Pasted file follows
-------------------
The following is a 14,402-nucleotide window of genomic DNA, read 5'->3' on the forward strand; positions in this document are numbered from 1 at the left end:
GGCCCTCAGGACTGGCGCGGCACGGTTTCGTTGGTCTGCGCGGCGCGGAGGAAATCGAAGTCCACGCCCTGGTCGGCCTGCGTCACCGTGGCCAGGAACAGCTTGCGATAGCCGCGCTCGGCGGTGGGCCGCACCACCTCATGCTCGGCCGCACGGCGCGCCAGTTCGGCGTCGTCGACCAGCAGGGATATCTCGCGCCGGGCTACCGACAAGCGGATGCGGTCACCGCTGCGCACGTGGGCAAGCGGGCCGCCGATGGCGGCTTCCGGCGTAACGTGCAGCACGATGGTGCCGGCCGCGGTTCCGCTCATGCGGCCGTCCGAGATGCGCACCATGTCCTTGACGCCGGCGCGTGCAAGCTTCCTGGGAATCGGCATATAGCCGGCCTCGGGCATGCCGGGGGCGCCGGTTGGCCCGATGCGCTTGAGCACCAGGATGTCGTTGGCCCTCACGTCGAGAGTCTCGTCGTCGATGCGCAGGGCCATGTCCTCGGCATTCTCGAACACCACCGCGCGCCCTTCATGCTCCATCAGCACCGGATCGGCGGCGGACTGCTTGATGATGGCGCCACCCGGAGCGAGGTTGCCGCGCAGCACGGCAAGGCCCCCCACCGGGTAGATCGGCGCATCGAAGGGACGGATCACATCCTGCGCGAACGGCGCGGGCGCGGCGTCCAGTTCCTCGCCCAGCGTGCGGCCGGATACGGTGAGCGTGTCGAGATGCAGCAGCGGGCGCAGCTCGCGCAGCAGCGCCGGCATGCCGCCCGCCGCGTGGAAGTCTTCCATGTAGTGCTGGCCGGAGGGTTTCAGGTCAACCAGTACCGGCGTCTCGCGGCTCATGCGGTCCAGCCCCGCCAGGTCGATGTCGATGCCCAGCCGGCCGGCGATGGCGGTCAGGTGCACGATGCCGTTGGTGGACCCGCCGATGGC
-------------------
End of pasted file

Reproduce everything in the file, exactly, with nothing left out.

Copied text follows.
The following is a 14,402-nucleotide window of genomic DNA, read 5'->3' on the forward strand; positions in this document are numbered from 1 at the left end:
GGCCCTCAGGACTGGCGCGGCACGGTTTCGTTGGTCTGCGCGGCGCGGAGGAAATCGAAGTCCACGCCCTGGTCGGCCTGCGTCACCGTGGCCAGGAACAGCTTGCGATAGCCGCGCTCGGCGGTGGGCCGCACCACCTCATGCTCGGCCGCACGGCGCGCCAGTTCGGCGTCGTCGACCAGCAGGGATATCTCGCGCCGGGCTACCGACAAGCGGATGCGGTCACCGCTGCGCACGTGGGCAAGCGGGCCGCCGATGGCGGCTTCCGGCGTAACGTGCAGCACGATGGTGCCGGCCGCGGTTCCGCTCATGCGGCCGTCCGAGATGCGCACCATGTCCTTGACGCCGGCGCGTGCAAGCTTCCTGGGAATCGGCATATAGCCGGCCTCGGGCATGCCGGGGGCGCCGGTTGGCCCGATGCGCTTGAGCACCAGGATGTCGTTGGCCCTCACGTCGAGAGTCTCGTCGTCGATGCGCAGGGCCATGTCCTCGGCATTCTCGAACACCACCGCGCGCCCTTCATGCTCCATCAGCACCGGATCGGCGGCGGACTGCTTGATGATGGCGCCACCCGGAGCGAGGTTGCCGCGCAGCACGGCAAGGCCCCCCACCGGGTAGATCGGCGCATCGAAGGGACGGATCACATCCTGCGCGAACGGCGCGGGCGCGGCGTCCAGTTCCTCGCCCAGCGTGCGGCCGGATACGGTGAGCGTGTCGAGATGCAGCAGCGGGCGCAGCTCGCGCAGCAGCGCCGGCATGCCGCCCGCCGCGTGGAAGTCTTCCATGTAGTGCTGGCCGGAGGGTTTCAGGTCAACCAGTACCGGCGTCTCGCGGCTCATGCGGTCCAGCCCCGCCAGGTCGATGTCGATGCCCAGCCGGCCGGCGATGGCGGTCAGGTGCACGATGCCGTTGGTGGACCCGCCGATGGC